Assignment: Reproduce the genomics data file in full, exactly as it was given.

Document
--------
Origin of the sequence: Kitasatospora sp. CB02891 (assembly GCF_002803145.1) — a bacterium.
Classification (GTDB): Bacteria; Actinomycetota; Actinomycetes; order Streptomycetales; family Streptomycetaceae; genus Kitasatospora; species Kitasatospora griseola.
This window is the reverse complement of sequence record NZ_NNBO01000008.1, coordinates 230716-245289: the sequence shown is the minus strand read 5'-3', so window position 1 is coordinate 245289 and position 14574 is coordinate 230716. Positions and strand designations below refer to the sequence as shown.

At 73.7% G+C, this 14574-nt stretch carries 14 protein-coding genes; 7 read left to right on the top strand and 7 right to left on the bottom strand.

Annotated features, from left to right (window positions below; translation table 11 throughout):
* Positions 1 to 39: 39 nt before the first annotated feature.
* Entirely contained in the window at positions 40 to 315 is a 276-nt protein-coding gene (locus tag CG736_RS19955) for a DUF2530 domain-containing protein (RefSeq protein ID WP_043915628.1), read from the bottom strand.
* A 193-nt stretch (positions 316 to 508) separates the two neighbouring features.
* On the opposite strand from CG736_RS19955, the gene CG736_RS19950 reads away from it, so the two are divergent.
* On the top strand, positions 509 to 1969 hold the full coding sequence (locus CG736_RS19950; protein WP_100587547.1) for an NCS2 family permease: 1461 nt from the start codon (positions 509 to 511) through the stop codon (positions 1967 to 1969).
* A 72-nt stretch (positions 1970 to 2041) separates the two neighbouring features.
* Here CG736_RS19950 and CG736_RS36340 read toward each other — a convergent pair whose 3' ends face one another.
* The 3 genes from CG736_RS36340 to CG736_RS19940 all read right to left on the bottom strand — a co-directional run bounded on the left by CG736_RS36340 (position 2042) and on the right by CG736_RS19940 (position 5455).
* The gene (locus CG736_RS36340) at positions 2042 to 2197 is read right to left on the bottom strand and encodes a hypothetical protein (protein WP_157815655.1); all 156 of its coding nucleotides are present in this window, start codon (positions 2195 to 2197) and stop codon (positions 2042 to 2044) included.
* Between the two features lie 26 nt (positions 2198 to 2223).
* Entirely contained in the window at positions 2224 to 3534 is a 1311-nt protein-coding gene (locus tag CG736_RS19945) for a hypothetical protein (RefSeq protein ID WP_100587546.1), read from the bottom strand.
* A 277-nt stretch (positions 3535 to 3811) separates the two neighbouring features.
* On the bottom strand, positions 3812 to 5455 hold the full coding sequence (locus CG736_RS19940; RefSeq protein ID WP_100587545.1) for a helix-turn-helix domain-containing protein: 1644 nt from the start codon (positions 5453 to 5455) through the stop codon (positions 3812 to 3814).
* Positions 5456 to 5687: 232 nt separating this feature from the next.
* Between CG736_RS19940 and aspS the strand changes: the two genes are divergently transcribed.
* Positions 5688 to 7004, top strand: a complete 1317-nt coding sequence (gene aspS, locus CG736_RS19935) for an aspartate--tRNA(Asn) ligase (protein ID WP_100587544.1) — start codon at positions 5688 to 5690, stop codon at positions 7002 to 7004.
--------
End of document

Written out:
Origin of the sequence: Kitasatospora sp. CB02891 (assembly GCF_002803145.1) — a bacterium.
Classification (GTDB): Bacteria; Actinomycetota; Actinomycetes; order Streptomycetales; family Streptomycetaceae; genus Kitasatospora; species Kitasatospora griseola.
This window is the reverse complement of sequence record NZ_NNBO01000008.1, coordinates 230716-245289: the sequence shown is the minus strand read 5'-3', so window position 1 is coordinate 245289 and position 14574 is coordinate 230716. Positions and strand designations below refer to the sequence as shown.

At 73.7% G+C, this 14574-nt stretch carries 14 protein-coding genes; 7 read left to right on the top strand and 7 right to left on the bottom strand.

Annotated features, from left to right (window positions below; translation table 11 throughout):
* Positions 1 to 39: 39 nt before the first annotated feature.
* Entirely contained in the window at positions 40 to 315 is a 276-nt protein-coding gene (locus tag CG736_RS19955) for a DUF2530 domain-containing protein (RefSeq protein ID WP_043915628.1), read from the bottom strand.
* A 193-nt stretch (positions 316 to 508) separates the two neighbouring features.
* On the opposite strand from CG736_RS19955, the gene CG736_RS19950 reads away from it, so the two are divergent.
* On the top strand, positions 509 to 1969 hold the full coding sequence (locus CG736_RS19950; protein WP_100587547.1) for an NCS2 family permease: 1461 nt from the start codon (positions 509 to 511) through the stop codon (positions 1967 to 1969).
* A 72-nt stretch (positions 1970 to 2041) separates the two neighbouring features.
* Here CG736_RS19950 and CG736_RS36340 read toward each other — a convergent pair whose 3' ends face one another.
* The 3 genes from CG736_RS36340 to CG736_RS19940 all read right to left on the bottom strand — a co-directional run bounded on the left by CG736_RS36340 (position 2042) and on the right by CG736_RS19940 (position 5455).
* The gene (locus CG736_RS36340) at positions 2042 to 2197 is read right to left on the bottom strand and encodes a hypothetical protein (protein WP_157815655.1); all 156 of its coding nucleotides are present in this window, start codon (positions 2195 to 2197) and stop codon (positions 2042 to 2044) included.
* Between the two features lie 26 nt (positions 2198 to 2223).
* Entirely contained in the window at positions 2224 to 3534 is a 1311-nt protein-coding gene (locus tag CG736_RS19945) for a hypothetical protein (RefSeq protein ID WP_100587546.1), read from the bottom strand.
* A 277-nt stretch (positions 3535 to 3811) separates the two neighbouring features.
* On the bottom strand, positions 3812 to 5455 hold the full coding sequence (locus CG736_RS19940; RefSeq protein ID WP_100587545.1) for a helix-turn-helix domain-containing protein: 1644 nt from the start codon (positions 5453 to 5455) through the stop codon (positions 3812 to 3814).
* Positions 5456 to 5687: 232 nt separating this feature from the next.
* Between CG736_RS19940 and aspS the strand changes: the two genes are divergently transcribed.
* Positions 5688 to 7004, top strand: a complete 1317-nt coding sequence (gene aspS, locus CG736_RS19935) for an aspartate--tRNA(Asn) ligase (protein ID WP_100587544.1) — start codon at positions 5688 to 5690, stop codon at positions 7002 to 7004.